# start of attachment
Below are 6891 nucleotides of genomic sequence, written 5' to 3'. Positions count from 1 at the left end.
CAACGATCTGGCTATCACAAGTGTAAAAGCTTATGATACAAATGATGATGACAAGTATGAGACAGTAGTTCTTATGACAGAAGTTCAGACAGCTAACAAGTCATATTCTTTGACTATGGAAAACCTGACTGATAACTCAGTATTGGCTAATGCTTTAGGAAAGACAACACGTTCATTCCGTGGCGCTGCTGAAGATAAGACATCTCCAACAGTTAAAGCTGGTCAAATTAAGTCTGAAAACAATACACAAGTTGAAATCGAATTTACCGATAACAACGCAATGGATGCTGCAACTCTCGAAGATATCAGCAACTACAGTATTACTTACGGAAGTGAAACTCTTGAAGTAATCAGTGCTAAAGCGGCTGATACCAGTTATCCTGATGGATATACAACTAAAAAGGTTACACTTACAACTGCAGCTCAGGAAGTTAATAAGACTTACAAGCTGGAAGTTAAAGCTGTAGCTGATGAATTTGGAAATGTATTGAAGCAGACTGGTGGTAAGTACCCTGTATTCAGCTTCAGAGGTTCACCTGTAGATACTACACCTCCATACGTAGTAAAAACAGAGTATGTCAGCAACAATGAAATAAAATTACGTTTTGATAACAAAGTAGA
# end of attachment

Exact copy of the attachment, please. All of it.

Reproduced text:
Below are 6891 nucleotides of genomic sequence, written 5' to 3'. Positions count from 1 at the left end.
CAACGATCTGGCTATCACAAGTGTAAAAGCTTATGATACAAATGATGATGACAAGTATGAGACAGTAGTTCTTATGACAGAAGTTCAGACAGCTAACAAGTCATATTCTTTGACTATGGAAAACCTGACTGATAACTCAGTATTGGCTAATGCTTTAGGAAAGACAACACGTTCATTCCGTGGCGCTGCTGAAGATAAGACATCTCCAACAGTTAAAGCTGGTCAAATTAAGTCTGAAAACAATACACAAGTTGAAATCGAATTTACCGATAACAACGCAATGGATGCTGCAACTCTCGAAGATATCAGCAACTACAGTATTACTTACGGAAGTGAAACTCTTGAAGTAATCAGTGCTAAAGCGGCTGATACCAGTTATCCTGATGGATATACAACTAAAAAGGTTACACTTACAACTGCAGCTCAGGAAGTTAATAAGACTTACAAGCTGGAAGTTAAAGCTGTAGCTGATGAATTTGGAAATGTATTGAAGCAGACTGGTGGTAAGTACCCTGTATTCAGCTTCAGAGGTTCACCTGTAGATACTACACCTCCATACGTAGTAAAAACAGAGTATGTCAGCAACAATGAAATAAAATTACGTTTTGATAACAAAGTAGA